By LISA MASCARO, ALAN FRAM and MATTHEW DALY, Associated Press
WASHINGTON (AP) – Scaling back his ‘build back better’ plans, President Joe Biden on Tuesday described a more limited vision to Democratic lawmakers of a $ 2 trillion government overhaul program with at least $ 500 billion to fight against climate change and money for the environment. class priorities – child tax credits, paid family leave, health care and free preschool.
And he expects negotiations to end as early as this week.
The president met privately until the evening with nearly 20 centrist and progressive lawmakers in separate groups as Democrats appeared ready to drop what had been a larger package of $ 3.5 trillion for a smaller proposal and more achievable that can unite the party and gain passage in the very divided Congress.
Likely to be eliminated or seriously curtailed: plans for tuition-free community colleges, a path to legal status for immigrants who find themselves in the United States without papers, and a specific clean energy plan that was the piece master of Biden’s strategy to tackle climate change.
Details were shared by those familiar with the conversation and granted anonymity to discuss the private meetings.
Biden felt “more confident” after the day of the meetings, press secretary Jen Psaki said. “There was broad agreement that there is an urgent need to move forward over the next few days and that the window to finalize a package is closing,” she said. .
After months of turmoil, Democrats are increasingly worried about having little to show voters despite their campaign promises. Biden’s ideas must all be funded by tax hikes on the wealthiest businesses and individuals, those who earn more than $ 400,000 a year.
The president is particularly keen to advance his national signing program to strengthen federal social services and tackle climate change ahead of his departure for a world climate summit next week.
Representative Ro Khanna, D-Calif., A member of the Progressive Caucus, said Biden had urged lawmakers to “do something now” to show US leadership on climate change on the world stage.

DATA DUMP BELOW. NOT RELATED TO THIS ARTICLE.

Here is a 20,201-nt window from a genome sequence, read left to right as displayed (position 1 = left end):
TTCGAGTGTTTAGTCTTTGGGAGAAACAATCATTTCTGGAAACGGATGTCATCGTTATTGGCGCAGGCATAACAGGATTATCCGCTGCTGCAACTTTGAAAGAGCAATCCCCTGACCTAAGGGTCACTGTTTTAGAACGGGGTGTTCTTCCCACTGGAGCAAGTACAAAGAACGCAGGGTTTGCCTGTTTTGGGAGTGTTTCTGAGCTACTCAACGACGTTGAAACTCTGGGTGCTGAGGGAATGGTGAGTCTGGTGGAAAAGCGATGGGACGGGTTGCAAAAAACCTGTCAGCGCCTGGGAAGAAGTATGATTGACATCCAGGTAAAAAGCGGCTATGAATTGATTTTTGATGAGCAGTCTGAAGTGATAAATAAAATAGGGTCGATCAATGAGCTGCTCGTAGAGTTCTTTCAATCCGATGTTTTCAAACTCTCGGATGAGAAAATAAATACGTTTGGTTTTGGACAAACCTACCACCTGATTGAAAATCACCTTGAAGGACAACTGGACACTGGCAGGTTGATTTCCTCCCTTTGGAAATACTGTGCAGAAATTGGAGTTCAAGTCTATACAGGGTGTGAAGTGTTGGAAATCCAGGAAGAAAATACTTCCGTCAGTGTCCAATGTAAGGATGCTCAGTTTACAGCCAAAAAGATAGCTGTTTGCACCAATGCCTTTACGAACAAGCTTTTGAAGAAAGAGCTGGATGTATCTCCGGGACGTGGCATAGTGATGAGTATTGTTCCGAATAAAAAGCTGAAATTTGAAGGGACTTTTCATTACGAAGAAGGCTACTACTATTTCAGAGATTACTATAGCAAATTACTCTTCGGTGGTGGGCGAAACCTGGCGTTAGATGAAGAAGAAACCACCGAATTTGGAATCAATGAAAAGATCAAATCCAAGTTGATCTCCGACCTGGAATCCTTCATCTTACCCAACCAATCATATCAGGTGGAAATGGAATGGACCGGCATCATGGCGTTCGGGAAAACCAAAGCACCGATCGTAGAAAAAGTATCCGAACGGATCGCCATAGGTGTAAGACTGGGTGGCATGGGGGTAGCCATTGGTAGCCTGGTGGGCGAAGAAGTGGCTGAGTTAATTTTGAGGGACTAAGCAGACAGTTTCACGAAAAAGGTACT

âHe really believes in American leadership, American prestige is at stake,â Khanna said.
A key part of Biden’s proposals, Conservative West Virginia Coal State Senator Joe Manchin, has made it clear that he opposes the president’s original clean energy performance plan, which would oblige the government to impose penalties on electric utilities that fail to meet clean energy standards and offer financial rewards to those that do, in line with Biden’s goal of achieving 80% “clean electricity” d ‘by 2030.
Instead, Biden focused in his Tuesday meetings on providing at least $ 500 billion in tax credits, grants and loans to fight climate change, much of it coming from probably from a package compiled by Senator Ron Wyden, D-Ore., the chairman of the finance committee. These include tax breaks for energy producers who meet emission reduction targets.
This clean energy approach may better align with Manchin’s stated goal of maintaining a âfuel neutralâ approach to federal policy that does not favor renewable energy sources over coal and natural gas. who are dominant in his state.
Other climate change proposals being considered are a tax on carbon dioxide emissions from fossil fuels such as petroleum and coal or a levy on methane emissions – although Manchin told reporters earlier back in the day that a carbon tax was not in the mix.